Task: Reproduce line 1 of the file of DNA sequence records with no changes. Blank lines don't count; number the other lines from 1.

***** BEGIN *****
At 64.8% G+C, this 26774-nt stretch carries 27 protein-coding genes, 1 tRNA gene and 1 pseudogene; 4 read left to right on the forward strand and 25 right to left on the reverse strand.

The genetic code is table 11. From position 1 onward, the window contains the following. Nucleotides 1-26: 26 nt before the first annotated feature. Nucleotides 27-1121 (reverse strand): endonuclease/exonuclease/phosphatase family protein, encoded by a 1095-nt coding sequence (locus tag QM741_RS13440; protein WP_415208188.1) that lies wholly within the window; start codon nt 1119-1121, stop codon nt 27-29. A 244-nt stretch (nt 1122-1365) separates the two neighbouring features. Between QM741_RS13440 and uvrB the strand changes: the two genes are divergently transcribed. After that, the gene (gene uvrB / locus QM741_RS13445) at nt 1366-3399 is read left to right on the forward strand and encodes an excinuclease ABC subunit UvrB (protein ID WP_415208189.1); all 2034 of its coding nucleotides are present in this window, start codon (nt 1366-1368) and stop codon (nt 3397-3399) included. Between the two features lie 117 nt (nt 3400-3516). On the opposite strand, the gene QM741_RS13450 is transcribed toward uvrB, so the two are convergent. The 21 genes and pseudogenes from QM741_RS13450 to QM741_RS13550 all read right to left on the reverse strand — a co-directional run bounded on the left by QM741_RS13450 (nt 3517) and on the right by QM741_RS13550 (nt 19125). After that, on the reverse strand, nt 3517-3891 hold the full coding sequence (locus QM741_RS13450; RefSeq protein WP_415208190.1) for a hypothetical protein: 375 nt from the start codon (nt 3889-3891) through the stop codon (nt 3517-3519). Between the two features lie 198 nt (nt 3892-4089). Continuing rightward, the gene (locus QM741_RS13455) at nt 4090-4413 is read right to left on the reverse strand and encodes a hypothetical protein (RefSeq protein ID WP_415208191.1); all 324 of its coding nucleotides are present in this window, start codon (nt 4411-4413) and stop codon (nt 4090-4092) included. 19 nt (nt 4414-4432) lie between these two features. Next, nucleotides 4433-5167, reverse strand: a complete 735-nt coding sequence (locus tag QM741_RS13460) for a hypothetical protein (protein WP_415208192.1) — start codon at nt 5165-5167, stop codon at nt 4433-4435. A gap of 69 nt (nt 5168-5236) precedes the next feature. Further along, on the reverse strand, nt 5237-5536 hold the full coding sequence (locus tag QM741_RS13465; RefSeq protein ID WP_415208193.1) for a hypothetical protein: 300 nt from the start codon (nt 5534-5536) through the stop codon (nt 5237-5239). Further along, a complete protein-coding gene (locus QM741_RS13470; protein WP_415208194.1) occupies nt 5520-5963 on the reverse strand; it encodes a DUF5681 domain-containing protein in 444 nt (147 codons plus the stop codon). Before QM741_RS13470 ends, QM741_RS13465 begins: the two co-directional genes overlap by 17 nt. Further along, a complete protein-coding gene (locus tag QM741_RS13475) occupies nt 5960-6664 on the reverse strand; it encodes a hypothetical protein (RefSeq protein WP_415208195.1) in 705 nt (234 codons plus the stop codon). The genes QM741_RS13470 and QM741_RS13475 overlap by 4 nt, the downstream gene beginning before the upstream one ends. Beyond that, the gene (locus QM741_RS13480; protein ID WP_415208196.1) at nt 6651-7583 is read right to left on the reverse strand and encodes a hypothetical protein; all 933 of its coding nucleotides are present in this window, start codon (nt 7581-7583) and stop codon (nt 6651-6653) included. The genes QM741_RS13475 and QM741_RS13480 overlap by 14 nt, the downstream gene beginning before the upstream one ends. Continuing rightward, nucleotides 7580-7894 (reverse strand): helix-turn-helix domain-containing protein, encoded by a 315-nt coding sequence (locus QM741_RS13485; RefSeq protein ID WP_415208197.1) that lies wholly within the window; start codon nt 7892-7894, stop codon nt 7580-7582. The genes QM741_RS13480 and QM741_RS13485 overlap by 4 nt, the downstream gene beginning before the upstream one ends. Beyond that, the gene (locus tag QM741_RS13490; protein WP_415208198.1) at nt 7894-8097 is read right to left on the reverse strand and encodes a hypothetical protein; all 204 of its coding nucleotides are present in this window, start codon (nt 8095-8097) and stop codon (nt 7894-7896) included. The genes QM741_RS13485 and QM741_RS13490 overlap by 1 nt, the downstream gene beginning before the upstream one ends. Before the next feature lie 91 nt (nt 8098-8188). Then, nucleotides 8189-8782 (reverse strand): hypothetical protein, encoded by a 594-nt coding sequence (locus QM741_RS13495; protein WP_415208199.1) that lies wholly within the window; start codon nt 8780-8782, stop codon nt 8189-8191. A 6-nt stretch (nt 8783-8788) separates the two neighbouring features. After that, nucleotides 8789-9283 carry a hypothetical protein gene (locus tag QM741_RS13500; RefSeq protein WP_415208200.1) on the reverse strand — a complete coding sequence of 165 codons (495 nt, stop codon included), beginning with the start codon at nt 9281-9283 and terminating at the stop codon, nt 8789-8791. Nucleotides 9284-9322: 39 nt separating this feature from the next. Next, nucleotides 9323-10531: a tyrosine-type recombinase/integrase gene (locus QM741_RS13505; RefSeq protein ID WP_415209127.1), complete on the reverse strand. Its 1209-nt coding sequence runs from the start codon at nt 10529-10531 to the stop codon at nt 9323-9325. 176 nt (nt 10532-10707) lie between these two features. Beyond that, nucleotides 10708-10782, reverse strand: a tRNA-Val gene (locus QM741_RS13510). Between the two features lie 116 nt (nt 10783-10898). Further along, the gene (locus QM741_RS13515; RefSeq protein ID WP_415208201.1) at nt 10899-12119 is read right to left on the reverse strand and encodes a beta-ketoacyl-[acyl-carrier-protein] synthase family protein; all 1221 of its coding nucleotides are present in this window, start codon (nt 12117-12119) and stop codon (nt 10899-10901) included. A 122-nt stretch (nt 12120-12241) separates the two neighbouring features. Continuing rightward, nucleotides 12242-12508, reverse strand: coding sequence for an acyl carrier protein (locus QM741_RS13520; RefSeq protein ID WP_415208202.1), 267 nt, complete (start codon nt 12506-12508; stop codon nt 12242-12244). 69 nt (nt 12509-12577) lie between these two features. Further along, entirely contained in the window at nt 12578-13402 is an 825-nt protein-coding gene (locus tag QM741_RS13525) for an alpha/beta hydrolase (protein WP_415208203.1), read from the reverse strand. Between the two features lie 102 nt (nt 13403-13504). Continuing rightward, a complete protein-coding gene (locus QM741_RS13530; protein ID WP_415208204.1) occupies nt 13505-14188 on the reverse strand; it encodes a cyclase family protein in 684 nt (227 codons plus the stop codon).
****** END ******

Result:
At 64.8% G+C, this 26774-nt stretch carries 27 protein-coding genes, 1 tRNA gene and 1 pseudogene; 4 read left to right on the forward strand and 25 right to left on the reverse strand.